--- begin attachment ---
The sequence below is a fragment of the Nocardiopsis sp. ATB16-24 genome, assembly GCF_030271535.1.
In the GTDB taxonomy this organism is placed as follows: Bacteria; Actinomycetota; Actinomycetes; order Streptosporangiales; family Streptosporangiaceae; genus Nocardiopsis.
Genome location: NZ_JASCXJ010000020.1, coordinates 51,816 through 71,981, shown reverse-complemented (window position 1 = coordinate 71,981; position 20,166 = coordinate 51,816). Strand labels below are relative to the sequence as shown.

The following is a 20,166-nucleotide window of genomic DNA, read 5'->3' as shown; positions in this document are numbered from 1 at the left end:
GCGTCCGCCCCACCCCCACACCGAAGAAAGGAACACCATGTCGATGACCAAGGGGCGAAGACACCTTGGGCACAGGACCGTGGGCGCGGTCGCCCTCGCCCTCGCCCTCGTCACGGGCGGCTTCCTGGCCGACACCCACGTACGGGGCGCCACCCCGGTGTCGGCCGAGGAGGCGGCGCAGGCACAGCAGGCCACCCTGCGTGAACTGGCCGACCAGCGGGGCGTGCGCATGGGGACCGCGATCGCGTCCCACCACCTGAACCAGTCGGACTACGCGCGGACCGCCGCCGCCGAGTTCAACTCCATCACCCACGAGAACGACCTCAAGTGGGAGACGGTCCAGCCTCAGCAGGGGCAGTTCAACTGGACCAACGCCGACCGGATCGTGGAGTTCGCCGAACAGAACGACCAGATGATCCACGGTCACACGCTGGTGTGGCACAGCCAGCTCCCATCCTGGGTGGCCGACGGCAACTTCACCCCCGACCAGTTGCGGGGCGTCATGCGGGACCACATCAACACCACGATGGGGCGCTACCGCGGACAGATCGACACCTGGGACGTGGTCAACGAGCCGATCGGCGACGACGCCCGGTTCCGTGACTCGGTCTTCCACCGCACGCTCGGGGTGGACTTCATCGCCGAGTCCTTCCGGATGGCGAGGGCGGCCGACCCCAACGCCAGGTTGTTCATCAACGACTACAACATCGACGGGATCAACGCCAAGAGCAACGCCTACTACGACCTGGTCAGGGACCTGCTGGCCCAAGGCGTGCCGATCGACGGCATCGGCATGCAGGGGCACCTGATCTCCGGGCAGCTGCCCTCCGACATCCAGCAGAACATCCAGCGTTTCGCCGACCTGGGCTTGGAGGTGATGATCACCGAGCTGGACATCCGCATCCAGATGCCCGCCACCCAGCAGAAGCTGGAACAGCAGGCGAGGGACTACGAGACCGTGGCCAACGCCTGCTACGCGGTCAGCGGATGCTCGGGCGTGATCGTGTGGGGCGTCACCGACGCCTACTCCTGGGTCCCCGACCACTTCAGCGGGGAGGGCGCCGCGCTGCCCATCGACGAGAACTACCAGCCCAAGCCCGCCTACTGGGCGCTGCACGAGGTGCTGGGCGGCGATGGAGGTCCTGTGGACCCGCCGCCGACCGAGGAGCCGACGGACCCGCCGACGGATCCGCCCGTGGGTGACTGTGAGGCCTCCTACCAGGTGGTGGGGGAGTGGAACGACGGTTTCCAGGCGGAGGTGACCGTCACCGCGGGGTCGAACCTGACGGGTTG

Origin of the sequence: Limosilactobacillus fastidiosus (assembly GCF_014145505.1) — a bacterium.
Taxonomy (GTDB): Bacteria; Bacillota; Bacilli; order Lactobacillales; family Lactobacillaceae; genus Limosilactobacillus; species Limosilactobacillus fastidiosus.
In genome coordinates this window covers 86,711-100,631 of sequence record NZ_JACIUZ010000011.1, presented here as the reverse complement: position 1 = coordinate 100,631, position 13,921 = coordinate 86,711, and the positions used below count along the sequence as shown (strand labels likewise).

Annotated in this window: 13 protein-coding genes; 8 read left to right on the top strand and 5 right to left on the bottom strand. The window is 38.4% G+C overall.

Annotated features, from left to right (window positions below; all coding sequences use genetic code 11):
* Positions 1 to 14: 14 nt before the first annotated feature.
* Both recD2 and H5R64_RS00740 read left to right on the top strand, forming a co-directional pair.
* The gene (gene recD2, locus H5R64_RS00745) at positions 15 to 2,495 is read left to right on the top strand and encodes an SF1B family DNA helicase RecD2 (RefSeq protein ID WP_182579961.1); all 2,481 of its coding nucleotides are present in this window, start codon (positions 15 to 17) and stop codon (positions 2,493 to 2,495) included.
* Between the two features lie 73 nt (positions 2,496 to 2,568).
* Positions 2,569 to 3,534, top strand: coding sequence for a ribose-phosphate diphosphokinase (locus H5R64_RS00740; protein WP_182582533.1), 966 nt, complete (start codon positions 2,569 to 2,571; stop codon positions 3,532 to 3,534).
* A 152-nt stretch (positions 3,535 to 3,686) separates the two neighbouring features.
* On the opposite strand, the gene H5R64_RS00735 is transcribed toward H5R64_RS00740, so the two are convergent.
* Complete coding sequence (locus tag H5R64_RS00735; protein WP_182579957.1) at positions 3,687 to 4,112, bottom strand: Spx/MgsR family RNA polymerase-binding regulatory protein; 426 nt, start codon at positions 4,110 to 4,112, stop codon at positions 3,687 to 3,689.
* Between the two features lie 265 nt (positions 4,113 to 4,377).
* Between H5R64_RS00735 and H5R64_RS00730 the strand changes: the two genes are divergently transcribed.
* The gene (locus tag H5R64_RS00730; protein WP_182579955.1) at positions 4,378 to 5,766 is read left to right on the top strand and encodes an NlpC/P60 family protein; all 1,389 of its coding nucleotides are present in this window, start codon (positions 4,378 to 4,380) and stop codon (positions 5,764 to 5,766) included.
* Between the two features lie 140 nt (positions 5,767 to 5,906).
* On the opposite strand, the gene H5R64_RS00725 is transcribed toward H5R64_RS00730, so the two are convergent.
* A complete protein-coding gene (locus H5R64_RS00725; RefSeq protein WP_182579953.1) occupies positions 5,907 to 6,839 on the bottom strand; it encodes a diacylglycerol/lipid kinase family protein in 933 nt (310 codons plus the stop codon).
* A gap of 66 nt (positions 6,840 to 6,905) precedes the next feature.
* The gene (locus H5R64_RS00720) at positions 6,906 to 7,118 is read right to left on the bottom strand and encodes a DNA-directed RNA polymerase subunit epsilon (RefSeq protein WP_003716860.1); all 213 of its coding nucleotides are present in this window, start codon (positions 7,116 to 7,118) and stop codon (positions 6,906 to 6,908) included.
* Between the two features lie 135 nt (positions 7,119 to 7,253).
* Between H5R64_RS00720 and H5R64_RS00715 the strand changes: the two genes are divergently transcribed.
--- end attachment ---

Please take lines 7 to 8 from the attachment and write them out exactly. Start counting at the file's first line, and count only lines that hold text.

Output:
Taxonomy (GTDB): Bacteria; Bacillota; Bacilli; order Lactobacillales; family Lactobacillaceae; genus Limosilactobacillus; species Limosilactobacillus fastidiosus.
In genome coordinates this window covers 86,711-100,631 of sequence record NZ_JACIUZ010000011.1, presented here as the reverse complement: position 1 = coordinate 100,631, position 13,921 = coordinate 86,711, and the positions used below count along the sequence as shown (strand labels likewise).